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Accelerator driven systems

  1. Sep 19, 2006 #1
    I have a question on accelerator driven systems.

    From everything I read this sounds like the perfect kind of reactor, minimise waste, possible to burn existing waste, no risk of meltdown and so on. It seems like this could very well be the ultra clean and safe energy source the word needs and a solution to the growing waste problem aswell??

    What are the real life engineering obstacles in building accelerator driven systems? Expensive? safety issues still not solved? more neutrons flying around and weakening materials?
    For a layman like me it seems like most problems of that sort would already have been solved since we have had spallation sources for quite some time.

    Is just a matter of the political attitude towards nuclear power that prevents more rapid progress??:yuck:
  2. jcsd
  3. Sep 19, 2006 #2


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    It's a problem with magnitude. An accelerator-driven system with huge mega-amp
    accelerator driving it, like a spallation source; will only give you something on the
    order of a few moles of neutrons.

    In a reactor, you have that many neutrons in a few cubic centimeters.

    One would need to scale up the accelerator, spallation source, or whatever by
    MANY, MANY, MANY... orders of magnitude before you approach what a reactor
    can do.

    It's like saying you know how to build a refractor telescope for your back yard; and
    you now want to tackle an astronomical observing problem worthy of Palomar or

    Note these large telescopes are not scaled-up refractors. The mirrors of the Kecks are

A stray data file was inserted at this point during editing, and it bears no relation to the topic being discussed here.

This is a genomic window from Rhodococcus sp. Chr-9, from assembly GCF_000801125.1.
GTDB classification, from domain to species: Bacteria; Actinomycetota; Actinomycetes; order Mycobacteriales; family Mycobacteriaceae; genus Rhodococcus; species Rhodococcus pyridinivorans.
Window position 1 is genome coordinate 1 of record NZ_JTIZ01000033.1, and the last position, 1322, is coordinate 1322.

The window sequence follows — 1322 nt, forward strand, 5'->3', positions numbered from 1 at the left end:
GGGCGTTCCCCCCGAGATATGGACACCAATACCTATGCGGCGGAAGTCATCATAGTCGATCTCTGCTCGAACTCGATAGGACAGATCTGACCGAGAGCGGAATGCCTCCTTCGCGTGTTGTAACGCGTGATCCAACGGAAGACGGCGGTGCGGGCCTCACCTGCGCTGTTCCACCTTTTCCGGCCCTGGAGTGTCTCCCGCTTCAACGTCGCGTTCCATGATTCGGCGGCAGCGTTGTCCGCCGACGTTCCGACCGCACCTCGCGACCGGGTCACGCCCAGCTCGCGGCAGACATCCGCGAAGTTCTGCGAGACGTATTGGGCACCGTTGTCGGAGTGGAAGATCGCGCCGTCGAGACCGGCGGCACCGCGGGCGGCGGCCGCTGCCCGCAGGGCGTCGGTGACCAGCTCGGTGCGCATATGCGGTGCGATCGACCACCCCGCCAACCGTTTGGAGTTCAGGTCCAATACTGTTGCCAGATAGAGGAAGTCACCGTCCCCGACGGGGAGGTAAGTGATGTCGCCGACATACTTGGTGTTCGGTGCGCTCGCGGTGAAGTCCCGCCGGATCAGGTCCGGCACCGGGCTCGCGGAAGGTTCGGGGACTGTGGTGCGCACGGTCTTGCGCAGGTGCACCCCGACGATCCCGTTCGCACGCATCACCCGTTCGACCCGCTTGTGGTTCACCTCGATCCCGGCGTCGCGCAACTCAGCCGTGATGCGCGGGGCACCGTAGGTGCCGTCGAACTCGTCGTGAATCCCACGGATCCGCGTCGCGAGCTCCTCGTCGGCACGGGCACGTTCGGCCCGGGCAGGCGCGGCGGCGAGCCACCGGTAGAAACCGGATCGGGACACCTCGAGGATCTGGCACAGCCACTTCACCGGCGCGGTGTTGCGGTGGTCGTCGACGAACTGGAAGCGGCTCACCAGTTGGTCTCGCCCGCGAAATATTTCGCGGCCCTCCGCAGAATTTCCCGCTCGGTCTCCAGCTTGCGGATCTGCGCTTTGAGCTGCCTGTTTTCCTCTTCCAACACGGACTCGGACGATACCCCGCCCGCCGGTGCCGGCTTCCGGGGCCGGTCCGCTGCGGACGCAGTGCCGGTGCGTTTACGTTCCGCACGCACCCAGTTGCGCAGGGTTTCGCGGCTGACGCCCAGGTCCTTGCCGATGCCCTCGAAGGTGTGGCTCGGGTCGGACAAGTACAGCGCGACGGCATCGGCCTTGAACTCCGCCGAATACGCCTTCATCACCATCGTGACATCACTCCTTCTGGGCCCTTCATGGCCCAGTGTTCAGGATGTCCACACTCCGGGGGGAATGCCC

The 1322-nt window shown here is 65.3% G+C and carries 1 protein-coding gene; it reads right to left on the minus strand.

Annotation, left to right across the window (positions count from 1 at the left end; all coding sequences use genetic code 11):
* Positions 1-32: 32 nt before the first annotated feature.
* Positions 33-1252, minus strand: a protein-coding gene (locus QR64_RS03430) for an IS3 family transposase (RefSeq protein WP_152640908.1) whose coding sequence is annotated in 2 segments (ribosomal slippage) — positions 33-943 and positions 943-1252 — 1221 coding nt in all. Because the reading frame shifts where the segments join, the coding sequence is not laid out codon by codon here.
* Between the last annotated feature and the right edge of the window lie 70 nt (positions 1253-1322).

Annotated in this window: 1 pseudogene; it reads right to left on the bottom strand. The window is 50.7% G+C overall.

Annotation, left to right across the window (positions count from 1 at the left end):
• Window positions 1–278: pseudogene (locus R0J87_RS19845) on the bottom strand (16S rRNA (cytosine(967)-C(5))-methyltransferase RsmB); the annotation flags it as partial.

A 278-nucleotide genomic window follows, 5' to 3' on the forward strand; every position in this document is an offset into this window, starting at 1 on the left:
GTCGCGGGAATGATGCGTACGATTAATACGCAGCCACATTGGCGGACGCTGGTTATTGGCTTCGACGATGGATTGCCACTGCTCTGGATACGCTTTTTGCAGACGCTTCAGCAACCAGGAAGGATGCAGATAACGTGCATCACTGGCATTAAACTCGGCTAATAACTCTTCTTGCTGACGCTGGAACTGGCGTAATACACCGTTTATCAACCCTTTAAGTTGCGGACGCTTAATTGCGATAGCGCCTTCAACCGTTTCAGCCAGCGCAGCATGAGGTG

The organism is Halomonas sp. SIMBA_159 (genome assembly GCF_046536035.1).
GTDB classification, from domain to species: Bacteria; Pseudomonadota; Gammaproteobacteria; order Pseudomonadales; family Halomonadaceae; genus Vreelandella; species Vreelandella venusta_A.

not scaled-up versions of the 200" mirror of Palomar's Hale telescope. It is seldom
    that one can scale-up by many orders of magnitude.

    Primarily, there's no reason to build such a device. One can build a reactor that can
    burn existing waste, that is inherently safe with zero meltdown risk... One such
    design was Argonne's Integral Fast Reactor:


    Dr. Gregory Greenman
  4. Sep 19, 2006 #3


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    Additionally, an accelerator system is NOT necessarily meltdown proof.

    The risk of a meltdown in a nuclear reactor is not caused by heat production due
    to fission power - it is caused by the "decay heat". When Three Mile Island Unit 2
    melted down; the fission power production had long been stopped. It was the decay
    heat of the fission products that caused the TMI Unit 2 meltdown.

    In an accelerator-driven system; one has the exact same problem. If you are producing
    fissions in order to release energy; then you are creating the fission products that
    yield the decay heat that can result in a meltdown unless provisions are made for
    the cooling of the core.

    This is one of the common misperceptions; that an accelerator-driven system is
    less prone to meltdown risk because you can "stop" it by turning off the accelerator.

    Just as in a reactor; when you drop the control rods, you only turn off the fission
    power, you haven't done anything about the decay heat. Likewise with the
    accelerator driven system; turning off the accelerator only turns off the fission power;
    it doesn't do anything about the decay power - and THAT'S what will melt the core.

    In order to have a meltdown-proof reactor, like the IFR; one needs to design the
    reactor so that it can be "passively cooled" - that is the cooling system doesn't need